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2020 Kep Enderby Memorial Lecture

Race Discrimination


Note: Captions for the video are being produced and will be uploaded shortly.


Racial Equality in the
Time of Coronavirus

How has Australia’s response to the Coronavirus pandemic affected diverse communities? What lessons can be learned? And how can we ensure diverse communities are included in the road to recovery?

These were the central questions for panellists during the 2020 Kep Enderby Memorial Lecture, which the Australian Human Rights Commission presented in partnership with the European Union Delegation to Australia.  

Nyadol Nyuon, a previous winner of the Commission’s ‘Racism. It Stops With Me’ award, moderated the discussion. Panellists included Ahmed Dini, Diana Sayed and Jason Yat-Sen Li. 

Mr Dini, a resident in the Melbourne towers that were subjected to a hard lockdown in July, said: “The year of COVID has shown the fault lines and also the pre-existing racism that exist within our society.”

He said the lockdown his community experienced “was the harshest and the hardest lockdown anywhere in the western world… and the reason we were all punished in this way is because we were seen as second-class citizens.”

Panellists discussed the significance of identity and storytelling in this context. They said stories about Australian values must be broadened out to include more diverse groups, because when only narrow stories are seen to represent Australian values it has the effect of ‘othering’ diverse communities. 

CEO of the Australian Muslim Women’s Centre for Human Rights, Ms Sayed observed that facemasks have become a powerful metaphor for the major issues of 2020.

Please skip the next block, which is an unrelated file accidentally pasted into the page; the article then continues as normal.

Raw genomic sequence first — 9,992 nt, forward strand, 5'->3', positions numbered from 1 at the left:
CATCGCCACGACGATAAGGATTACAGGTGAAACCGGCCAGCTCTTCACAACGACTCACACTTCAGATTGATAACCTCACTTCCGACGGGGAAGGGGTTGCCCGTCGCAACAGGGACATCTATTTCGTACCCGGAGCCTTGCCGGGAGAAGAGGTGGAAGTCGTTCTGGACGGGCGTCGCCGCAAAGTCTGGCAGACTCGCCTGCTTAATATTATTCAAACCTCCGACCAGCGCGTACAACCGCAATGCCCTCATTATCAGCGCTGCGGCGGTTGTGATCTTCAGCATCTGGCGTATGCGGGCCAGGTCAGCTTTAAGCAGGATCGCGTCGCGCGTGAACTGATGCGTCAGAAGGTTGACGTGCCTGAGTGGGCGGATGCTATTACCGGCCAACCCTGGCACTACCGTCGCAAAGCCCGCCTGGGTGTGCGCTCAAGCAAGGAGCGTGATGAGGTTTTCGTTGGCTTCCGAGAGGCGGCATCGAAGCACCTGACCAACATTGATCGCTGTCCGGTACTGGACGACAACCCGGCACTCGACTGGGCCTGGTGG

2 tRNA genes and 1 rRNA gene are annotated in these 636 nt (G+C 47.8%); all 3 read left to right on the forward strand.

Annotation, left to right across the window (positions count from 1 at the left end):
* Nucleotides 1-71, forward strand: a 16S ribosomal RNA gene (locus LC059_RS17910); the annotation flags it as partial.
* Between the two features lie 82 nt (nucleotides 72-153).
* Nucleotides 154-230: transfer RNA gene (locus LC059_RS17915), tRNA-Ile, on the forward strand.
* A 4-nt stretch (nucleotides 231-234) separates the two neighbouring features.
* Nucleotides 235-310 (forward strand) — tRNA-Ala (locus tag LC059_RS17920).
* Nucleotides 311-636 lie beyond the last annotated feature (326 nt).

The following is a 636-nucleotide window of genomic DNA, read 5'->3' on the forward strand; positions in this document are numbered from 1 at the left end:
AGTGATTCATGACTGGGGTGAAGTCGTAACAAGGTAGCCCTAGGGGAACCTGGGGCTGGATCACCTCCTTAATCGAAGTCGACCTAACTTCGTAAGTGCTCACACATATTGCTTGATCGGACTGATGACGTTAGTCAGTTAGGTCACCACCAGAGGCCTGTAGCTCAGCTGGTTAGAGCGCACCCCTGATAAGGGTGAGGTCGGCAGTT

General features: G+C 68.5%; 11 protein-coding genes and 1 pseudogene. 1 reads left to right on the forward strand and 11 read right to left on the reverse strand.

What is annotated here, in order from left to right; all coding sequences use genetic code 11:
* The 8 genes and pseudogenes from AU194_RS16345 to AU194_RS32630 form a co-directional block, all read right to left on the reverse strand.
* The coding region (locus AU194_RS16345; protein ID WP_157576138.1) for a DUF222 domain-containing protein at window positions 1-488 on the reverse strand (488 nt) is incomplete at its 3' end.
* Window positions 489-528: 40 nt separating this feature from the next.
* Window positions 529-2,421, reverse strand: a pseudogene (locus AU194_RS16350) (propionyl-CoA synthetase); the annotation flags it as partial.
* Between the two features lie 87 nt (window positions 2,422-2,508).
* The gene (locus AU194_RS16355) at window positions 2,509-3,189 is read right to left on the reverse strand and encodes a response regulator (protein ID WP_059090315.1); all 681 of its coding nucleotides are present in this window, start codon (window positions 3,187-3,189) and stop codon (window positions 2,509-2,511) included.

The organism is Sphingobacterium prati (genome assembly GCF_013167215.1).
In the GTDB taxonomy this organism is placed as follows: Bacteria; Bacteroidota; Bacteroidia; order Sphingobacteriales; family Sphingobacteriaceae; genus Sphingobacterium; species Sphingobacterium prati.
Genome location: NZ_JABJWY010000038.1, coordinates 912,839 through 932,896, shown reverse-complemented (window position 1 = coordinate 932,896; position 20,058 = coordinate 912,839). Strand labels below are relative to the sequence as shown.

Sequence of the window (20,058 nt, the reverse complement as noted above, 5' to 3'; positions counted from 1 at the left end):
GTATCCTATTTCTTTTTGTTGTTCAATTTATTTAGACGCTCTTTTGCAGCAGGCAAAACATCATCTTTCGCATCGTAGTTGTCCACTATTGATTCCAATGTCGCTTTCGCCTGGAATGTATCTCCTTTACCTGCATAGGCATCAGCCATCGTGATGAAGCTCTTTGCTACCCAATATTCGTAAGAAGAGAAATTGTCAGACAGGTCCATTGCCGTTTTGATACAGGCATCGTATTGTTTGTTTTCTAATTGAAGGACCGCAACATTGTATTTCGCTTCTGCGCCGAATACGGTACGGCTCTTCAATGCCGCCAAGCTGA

“The entire year has been marred by this idea of ‘I can’t breathe’ – whether it’s because of bushfires, or a global pandemic, or quite literally with George Floyd, or whether with the very weight of the systems that are on our neck every day, Ms Sayed said. 

“I think minority communities – whether you’re Muslim or Asian Australian, or of African descent, or particularly the First Nations community – it’s really telling that, not only have fault lines come to light, but also inequality has been brought to light,” Ms Sayed said.  

Jason Yat-Sen Li, a prominent advocate for Australia’s Chinese community, said the events of 2020 have been like “a perfect storm”.

“You’ve got pre-existing racial undercurrents, you’ve got the strategic competition and fear around China, and all of a sudden you’ve got this pandemic that descends on the community and this narrative that this is a China virus, that China caused it.

“If you put all those things together it’s dynamite. I think that is what caused a lot of the abuse directed towards Asian Australians.”

Mr Yat-Sen Li said racial abuse is always distressing, but that it’s all the more insidious for what it implies: “It says to people that you’re not Australian, that you don’t belong here, and you have no place in this society.”   

Panellists talked about ways in which the stories of diverse Australian could be better represented. They said the media has an important role to play, but also that individuals should considers ways in which they themselves engage with diverse Australians.  

The Kep Enderby Memorial Lecture is an annual public event that honours the memory of the Hon. Kep Enderby QC (1926-2015), who as Attorney-General introduced the Racial Discrimination Bill to parliament in 1975. 

Each year, the lecture advances public understanding and debate about the Racial Discrimination Act 1975, racism and race relations. It was presented as an online panel discussion this year in order to be COVID-safe. 

In his introduction to the lecture, EU Ambassador to Australia Michael Pulch said: “Our democratic systems will not tolerate racial discrimination in any form, during a pandemic or at any time. During this crisis we can test how strongly we hold to these values.”  

Race Discrimination Commissioner Chin Tan, who hosted the lecture, said: “Covid-19 has demonstrated the enduring importance of the Racial Discrimination Act and highlighted the right of all Australians to be able to live free from discrimination.

The EU Delegation to Australia has worked in partnership with the Australian Human Rights Commission since 2015.